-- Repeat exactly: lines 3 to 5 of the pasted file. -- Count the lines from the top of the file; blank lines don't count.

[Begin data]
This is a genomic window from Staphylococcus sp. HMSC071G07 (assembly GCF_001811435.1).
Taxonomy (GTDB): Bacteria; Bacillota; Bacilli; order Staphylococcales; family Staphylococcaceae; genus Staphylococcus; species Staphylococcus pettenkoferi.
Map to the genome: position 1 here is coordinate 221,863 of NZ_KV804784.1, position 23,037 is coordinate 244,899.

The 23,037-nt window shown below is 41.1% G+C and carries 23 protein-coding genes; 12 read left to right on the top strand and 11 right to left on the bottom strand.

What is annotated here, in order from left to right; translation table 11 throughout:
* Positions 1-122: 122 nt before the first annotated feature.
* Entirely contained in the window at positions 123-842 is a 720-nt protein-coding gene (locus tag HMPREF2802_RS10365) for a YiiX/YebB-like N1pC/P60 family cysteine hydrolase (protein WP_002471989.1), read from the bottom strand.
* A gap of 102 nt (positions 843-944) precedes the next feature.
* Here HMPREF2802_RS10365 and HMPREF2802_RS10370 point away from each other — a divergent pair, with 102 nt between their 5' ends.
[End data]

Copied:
Map to the genome: position 1 here is coordinate 221,863 of NZ_KV804784.1, position 23,037 is coordinate 244,899.

The 23,037-nt window shown below is 41.1% G+C and carries 23 protein-coding genes; 12 read left to right on the top strand and 11 right to left on the bottom strand.

What is annotated here, in order from left to right; translation table 11 throughout: